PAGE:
Those Salad Days Are Here Again

Posted: June 26, 1991

Now that the official opening of the summer outdoor eating season is upon us, we pose this riddle: When is a cookout not a cookout? When it's a salad bar!

The meal-size, serve-yourself salad bar is the ideal alternative to the fuss and mess of the backyard barbecue - particularly if you don't have a barbecue (or a back yard.) You can entertain on the patio or porch, balcony or rooftop, deck or dock, or in the den or dining room when the weather won't cooperate.

It's also the ultimate in do-ahead ease, especially important if you're not just the host but the mother of the birthday boy or father of the grad with lots to tend to.

Visit your favorite restaurant salad bar to borrow inspiration on how your salad bar/buffet might be set up. Note that the traffic pattern has been carefully thought out: A logical "assembly line" starts with bowls and silverware, moves along to salad greens, then to other vegetables, past meats, poultry and heartier ingredients, and finally arrives at dressings, toppings and garnishes. Properly organized, a salad bar is extra easy on the host: You're not stuck in the kitchen or chained to the grill.

But a salad bar does have its own special set of challenges - timing and refrigeration. Ingredients must be chopped, shredded and diced in advance - but not too far in advance - and kept properly chilled. A big refrigerator (or an extra refrigerator, or borrowed space in a neighbor's refrigerator) is a necessity if your invitation list is large. So are lots of insulated servers and plenty of crushed ice.

Here are some tips for setting up:

Pick a cool and shady spot away from the breeze. Chop, shred, tear and dice vegetables ahead of time. (You can toss-dry lots of greens in a white cotton pillowcase.) Store ingredients in separate plastic bags in the refrigerator or on ice.

Here's an interesting way to set up a salad bar: put a small wading pool on a round picnic table. Fill it with crushed ice, then set individual bowls of ingredients in the ice.

Keep everything covered with a clean plastic sheet until serving time. Other interesting places to set up your ice-bedded salad bar: vegetable crates, a child's wagon, a tot-sized plastic raft, a wheelbarrow . . . anything evocative of farm-freshness. Flank your salad bar with two small tables: one for dishes and utensils; the other for dressings, toppings and garnishes. Arrange things in the order of use.

Beg, borrow or buy generous salad bowls, not plates. If you opt for throw- away bowls, be sure they're big, sturdy, plastic-coated and wetproof. Paper won't do.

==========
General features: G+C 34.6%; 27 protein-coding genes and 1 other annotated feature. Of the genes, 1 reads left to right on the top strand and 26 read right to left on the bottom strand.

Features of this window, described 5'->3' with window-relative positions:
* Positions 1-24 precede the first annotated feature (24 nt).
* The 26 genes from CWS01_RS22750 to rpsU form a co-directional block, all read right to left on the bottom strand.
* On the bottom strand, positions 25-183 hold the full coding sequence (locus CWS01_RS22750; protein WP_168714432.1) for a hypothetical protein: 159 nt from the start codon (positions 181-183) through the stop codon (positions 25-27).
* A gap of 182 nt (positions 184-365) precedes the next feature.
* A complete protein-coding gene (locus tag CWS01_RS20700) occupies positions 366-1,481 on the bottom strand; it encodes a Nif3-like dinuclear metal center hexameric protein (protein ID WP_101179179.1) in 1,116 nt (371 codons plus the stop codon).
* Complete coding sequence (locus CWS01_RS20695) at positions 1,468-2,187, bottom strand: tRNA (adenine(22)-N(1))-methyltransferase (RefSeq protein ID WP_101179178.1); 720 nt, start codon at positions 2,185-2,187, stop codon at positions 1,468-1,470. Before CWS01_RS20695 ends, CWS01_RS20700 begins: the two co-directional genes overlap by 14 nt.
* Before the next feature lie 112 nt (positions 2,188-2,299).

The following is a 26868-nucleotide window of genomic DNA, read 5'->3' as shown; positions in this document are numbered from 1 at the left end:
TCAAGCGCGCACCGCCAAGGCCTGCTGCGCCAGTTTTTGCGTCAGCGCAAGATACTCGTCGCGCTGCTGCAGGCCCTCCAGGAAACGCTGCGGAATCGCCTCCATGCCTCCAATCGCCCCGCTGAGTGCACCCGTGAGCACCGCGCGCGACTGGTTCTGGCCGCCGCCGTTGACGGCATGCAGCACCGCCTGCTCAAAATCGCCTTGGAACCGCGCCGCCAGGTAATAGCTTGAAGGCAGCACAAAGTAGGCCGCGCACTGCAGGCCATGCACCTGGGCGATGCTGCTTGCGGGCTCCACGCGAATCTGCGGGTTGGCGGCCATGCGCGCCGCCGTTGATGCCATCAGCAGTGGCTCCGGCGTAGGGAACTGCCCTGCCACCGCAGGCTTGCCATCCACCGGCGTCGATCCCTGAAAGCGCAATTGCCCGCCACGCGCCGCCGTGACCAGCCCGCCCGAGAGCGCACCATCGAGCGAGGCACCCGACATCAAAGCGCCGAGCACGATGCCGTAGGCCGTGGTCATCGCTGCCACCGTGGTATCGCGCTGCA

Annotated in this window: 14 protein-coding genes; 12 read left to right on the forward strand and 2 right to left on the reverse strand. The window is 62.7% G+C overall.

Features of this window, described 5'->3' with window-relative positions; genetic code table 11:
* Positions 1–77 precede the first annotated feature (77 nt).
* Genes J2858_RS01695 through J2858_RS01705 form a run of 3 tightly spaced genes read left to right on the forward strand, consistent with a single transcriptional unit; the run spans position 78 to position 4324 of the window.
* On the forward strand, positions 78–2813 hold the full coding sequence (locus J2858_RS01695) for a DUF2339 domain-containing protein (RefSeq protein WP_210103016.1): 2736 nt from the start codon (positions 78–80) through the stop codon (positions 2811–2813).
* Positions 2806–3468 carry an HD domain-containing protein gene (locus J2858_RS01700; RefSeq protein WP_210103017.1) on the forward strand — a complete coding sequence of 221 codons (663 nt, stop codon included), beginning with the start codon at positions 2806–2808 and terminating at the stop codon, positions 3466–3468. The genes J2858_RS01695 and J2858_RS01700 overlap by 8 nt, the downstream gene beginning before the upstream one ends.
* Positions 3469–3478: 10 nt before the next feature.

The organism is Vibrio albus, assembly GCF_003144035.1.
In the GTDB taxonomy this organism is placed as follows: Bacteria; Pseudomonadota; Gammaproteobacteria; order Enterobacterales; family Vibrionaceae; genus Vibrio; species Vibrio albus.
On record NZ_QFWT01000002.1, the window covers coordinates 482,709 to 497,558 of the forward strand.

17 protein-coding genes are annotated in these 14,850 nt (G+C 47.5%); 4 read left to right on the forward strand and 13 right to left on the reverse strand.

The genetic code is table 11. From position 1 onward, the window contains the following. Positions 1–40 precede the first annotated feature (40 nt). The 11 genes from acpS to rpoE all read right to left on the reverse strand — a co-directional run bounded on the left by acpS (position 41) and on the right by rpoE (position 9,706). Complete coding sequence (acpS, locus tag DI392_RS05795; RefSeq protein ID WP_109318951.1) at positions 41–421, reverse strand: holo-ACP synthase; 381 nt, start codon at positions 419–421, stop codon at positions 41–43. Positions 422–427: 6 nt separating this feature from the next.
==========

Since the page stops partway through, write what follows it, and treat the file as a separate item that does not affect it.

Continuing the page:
Dice food small enough so it can be eaten with a fork - no knives needed. Forget about butter or other bread spreads: serve crackers, breadsticks or garlic bread instead.

Wine doesn't go with salad. Better beverage choices include beer (particularly light beers), iced tea, punches and spritzers, tall mixed drinks, spiked or not.

An easy way to put together a patio salad bar among friends is to assign different ingredients to each person attending (helps solve the refrigerator space problem).

To simplify salad bar choices, you might focus on an ethnic theme. An Italian salad bar, for example, with a variety of antipasto ingredients. Or go Middle Eastern: lots of cucumbers, olives, raw zucchini, tomatoes, fresh mint, plus diced feta cheese, hard-cooked eggs, smoked fish, cold cooked lamb and chicken, with yogurt-based salad dressings and pita bread. Or try a Mexican salad bar with taco toss-ups and chilled fajita fillings. Or go Pacific Rim with trim seafood salads and tropical fruits.

Continue the garden menu theme through dessert time: a hollowed-out watermelon filled with fresh berries and sliced fruit. Or a serve-yourself ''sundae bar" with frozen yogurt and a variety of fresh fruits for topping.


VEGE several kinds of torn lettuce, shredded cabbage and other salad greens, sliced cucumbers and radishes, purple onion rings and sliced scallions, red and green peppers and fresh parsley. Also: raw spinach, sliced mushrooms and zucchini, shredded carrot and shelled peas, broccoli buds and cauliflorets, fresh raw green beans, bamboo shoots and beansprouts.

FRUITS: unpeeled lemon-dipped cubes of apple, pear and nectarine, chunks of eating oranges, seedless grapes.

FLOWERS AND HERBS: add eye-appeal to your greenery with edible flower petals: chive blossoms, nasturtium.

HEARTY FOODS: lean, bite-size cubes of cooked lean marinated beef, pork, ham or lamb, diced chicken or cold smoked turkey, chilled shellfish, poached or smoked tuna or salmon, lowfat cheeses in bite-size cubes.

GARNISHES: diced cubes of low-fat cheese, dry-roasted nuts, sesame seeds, bacon-flavored bits, croutons, sliced stuffed olives, capers, pickle chips, fresh basil, oregano, mint or other fresh herbs from the garden, seasoned salt and pepper.

DRESSING: plain oil and vinegar, herbed vinegars, lemons and limes, crumbled bleu and feta cheese, a variety of bottled commercial dressings including some light and fat-free choices, your own favorite homemade dressings.

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